Perspective, perhaps bias, along with education is becoming the single largest challenge to full implementation of Long Term Player Development for soccer in Canada. This came into focus for me today through the positioning of two articles which came to my attention this morning.
In both cases the articles were used to support arguments against LTPD while from my perspective (and bias) each made overwhelmingly supportive arguments of the principles of LTPD and the need for implementation.
The first from the Rutgers Youth Sports Research Council entitled “The Role of Winning in Youth Sports” was brought to my attention by the parent of the young man that led to this article on LTPD last week.
The article was posted to underline his position that standings, leagues and trophies are vitally important to his son and LTPD was doing away with all these things and thereby driving his child away from the sport he loves. His argument underlined by this quote:
(Clearly, there can be too much emphasis on winning; however,) “those who advocate the position that winning is not important often miss the point that without an attempt to win the contest, the activity is no longer sport. The essence of sport is striving to win; without that attempt, the activity is of a different nature. While admirable, teaching is not sport.”
The section in brackets about over-emphasis on winning was left out in support of his argument – but the essence of what I believe he, as a parent, was concerned about was underlined by his selective quotation and within his rights to support his argument.
From my point of view his argument is – It is important to me that that my child wins, the methodology to achieve that is of secondary concern and I’m not too worried about what my child learns along the way skill wise.
Is that a fair summation, perhaps not, but having dealt with hundreds of “win oriented” parents along the way in my 20 plus years of coaching I willing to think I’ve captured the essence of it.
Which us brings us to the second article brought to my attention – an editorial from a few days back from the St. Catherines Standard – “Sports Helps Kids Learn to Deal with Failure”.
The key point of the editorial by Bernie Puchalski –
“Winning and losing are invaluable in teaching life lessons. Children discover how to deal with disappointment, how to support one another in success and failure and, most important, how to become good winners and losers.”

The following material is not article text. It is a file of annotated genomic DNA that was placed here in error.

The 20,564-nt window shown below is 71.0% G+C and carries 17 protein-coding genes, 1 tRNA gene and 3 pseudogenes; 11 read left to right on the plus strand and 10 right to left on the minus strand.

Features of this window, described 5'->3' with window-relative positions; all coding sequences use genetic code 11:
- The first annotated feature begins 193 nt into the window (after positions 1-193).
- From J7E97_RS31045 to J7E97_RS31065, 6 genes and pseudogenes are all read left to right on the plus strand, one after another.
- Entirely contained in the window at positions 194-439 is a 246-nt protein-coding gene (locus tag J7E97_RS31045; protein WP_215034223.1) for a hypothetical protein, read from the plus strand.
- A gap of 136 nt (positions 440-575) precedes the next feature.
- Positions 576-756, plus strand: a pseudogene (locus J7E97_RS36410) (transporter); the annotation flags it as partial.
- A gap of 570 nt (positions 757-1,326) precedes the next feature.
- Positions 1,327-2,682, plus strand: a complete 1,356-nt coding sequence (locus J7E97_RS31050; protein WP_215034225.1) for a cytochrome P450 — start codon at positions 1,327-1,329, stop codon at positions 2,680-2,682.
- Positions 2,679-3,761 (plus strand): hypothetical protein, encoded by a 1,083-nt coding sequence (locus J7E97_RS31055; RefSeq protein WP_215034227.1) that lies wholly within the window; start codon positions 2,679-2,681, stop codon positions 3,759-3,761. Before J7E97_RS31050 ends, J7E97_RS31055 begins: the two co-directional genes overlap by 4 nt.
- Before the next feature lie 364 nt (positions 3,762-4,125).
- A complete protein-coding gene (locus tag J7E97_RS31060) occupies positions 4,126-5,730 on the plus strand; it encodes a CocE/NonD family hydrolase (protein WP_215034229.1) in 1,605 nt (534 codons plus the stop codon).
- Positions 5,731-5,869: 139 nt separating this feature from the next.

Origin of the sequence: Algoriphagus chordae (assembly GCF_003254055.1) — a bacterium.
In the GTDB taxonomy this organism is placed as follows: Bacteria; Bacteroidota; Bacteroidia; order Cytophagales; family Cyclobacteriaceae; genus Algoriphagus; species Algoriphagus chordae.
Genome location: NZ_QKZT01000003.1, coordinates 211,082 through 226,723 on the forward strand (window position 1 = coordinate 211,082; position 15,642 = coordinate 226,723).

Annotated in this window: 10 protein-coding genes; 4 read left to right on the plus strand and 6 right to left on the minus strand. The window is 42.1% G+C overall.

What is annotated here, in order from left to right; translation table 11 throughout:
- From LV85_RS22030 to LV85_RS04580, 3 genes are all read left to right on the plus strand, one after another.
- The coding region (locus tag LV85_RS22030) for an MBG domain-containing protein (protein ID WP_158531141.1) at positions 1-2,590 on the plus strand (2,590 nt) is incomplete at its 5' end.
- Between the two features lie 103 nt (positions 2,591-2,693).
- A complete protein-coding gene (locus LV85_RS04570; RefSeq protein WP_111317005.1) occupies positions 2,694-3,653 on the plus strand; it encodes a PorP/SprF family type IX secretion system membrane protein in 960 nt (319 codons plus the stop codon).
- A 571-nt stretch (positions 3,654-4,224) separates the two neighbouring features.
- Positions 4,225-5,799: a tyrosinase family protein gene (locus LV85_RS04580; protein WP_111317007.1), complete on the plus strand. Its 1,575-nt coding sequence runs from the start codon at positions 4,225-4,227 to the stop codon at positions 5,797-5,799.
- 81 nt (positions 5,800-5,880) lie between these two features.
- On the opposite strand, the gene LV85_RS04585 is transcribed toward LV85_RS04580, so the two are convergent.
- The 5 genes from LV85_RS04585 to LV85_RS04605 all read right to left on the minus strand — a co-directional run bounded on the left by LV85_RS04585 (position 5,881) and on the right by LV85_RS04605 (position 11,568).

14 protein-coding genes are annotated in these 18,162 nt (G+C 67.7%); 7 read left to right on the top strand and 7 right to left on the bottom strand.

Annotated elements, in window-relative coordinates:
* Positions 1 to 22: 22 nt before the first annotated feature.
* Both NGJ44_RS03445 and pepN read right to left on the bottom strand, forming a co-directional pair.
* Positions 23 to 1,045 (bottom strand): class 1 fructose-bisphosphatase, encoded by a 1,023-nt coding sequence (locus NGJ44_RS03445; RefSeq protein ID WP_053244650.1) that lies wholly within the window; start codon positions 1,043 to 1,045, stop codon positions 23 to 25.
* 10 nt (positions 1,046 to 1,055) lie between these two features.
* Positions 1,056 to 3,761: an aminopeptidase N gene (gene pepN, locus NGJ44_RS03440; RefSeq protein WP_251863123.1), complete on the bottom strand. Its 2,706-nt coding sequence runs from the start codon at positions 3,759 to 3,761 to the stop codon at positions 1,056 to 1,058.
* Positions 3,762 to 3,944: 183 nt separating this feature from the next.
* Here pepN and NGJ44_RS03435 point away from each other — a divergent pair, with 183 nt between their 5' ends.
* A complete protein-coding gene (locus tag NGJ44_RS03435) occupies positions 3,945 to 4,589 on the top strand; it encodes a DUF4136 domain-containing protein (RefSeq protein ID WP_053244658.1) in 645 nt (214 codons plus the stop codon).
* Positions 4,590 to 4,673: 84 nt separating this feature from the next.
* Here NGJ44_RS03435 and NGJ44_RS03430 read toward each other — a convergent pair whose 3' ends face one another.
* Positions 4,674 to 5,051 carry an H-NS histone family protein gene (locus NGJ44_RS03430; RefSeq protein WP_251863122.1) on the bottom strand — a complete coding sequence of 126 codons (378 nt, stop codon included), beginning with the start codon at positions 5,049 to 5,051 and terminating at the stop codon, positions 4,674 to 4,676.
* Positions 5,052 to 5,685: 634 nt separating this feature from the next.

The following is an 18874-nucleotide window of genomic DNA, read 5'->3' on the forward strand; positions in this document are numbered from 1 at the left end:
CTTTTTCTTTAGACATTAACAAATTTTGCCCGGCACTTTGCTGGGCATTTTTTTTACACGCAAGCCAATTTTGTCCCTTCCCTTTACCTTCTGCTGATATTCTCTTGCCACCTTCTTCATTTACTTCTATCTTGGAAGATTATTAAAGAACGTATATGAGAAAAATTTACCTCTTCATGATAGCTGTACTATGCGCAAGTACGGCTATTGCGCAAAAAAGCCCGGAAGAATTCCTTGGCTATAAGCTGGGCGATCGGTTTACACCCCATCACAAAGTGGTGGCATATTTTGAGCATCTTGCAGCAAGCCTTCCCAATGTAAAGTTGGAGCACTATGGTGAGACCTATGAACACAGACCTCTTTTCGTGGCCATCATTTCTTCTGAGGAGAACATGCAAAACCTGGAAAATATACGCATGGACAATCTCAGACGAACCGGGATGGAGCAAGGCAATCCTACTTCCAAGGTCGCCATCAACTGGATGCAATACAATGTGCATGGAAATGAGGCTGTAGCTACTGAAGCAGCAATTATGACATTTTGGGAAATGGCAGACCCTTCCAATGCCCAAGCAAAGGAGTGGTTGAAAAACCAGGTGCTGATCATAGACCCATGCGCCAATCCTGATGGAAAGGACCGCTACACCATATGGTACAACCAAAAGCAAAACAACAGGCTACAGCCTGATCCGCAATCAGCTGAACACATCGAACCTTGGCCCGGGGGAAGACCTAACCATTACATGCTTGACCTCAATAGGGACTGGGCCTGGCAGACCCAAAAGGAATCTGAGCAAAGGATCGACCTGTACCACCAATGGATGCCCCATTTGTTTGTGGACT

Puchalski then briefly outlines the aims of LTPD
“The new guidelines include not having league win and loss standings for under-12 teams and not moving teams to a higher or lower league based on performance. The moves are to ensure the focus of clubs and coaches “will no longer be on wins and losses, but rather on enjoyment and actual individual player development.”
It sounds like a noble premise, but it forgets that how to deal with failure is crucial for the development of the player as both an athlete and a person.”
Yet another in the long list of articles pointed out the wickedness of LTPD mostly again due to the fact that the elimination of standings along with promotion and relegation will do irreparable harm to our child in their formative years by not preparing them for “real life”.
The interesting thing to me was that from my perspective as a coach and I hope teacher both articles gave far more reasons and arguments for LTPD then they did against.
From Mr. Puchalski’s editorial:
“To anyone who has worked for any time around minor sports, it is clear that it’s rarely the child who is hung up on winning or losing the game. More often, it’s the parents and coaches who are the most affected by the outcome of the games. Win or lose, most children have forgotten about the end result moments after the buzzer sounds, while parents and coaches spend hours and sometimes days dissecting what went wrong or right on that particular field of play to produce the final result.”
“Few who are involved with minor sports at the house league or travel level would disagree with the premise that too many coaches and parents pay too much attention to winning.”
So, in essence, yes we have a problem but let’s not bother to fix it is what he’s saying.
Most of the Rutgers article, from my perspective, is a great supporting document for the principles of LTPD bur the one that struck home for me in this argument about winning vs losing and keeping standings was this one.
“Won-Loss records prior to the age of puberty have little effect on the respect and regard that kids have for their youth sport coaches. Prior to the age of 12 years, research clearly shows that 75% of the youngsters would prefer to play for a losing team than sit on the bench of a winning team.”
The article then continues to say that winning becomes more and more important to players as they grow older – one of the underlining principles of LTPD.
So perspective and bias are important considerations to take into account when dealing with both sides of the LTPD argument – the parental / child side of “we like things as they are why change them?” and then the coach / teacher side of “we think this can be done in a better more beneficial way to all involved.”
But and it’s a big one – no matter your perspective I’m afraid at this point, the “soccer people” have reason to be concerned that their message no matter how well intentioned or reasoned is not getting through.
Check out the poll at the bottom of the editorial.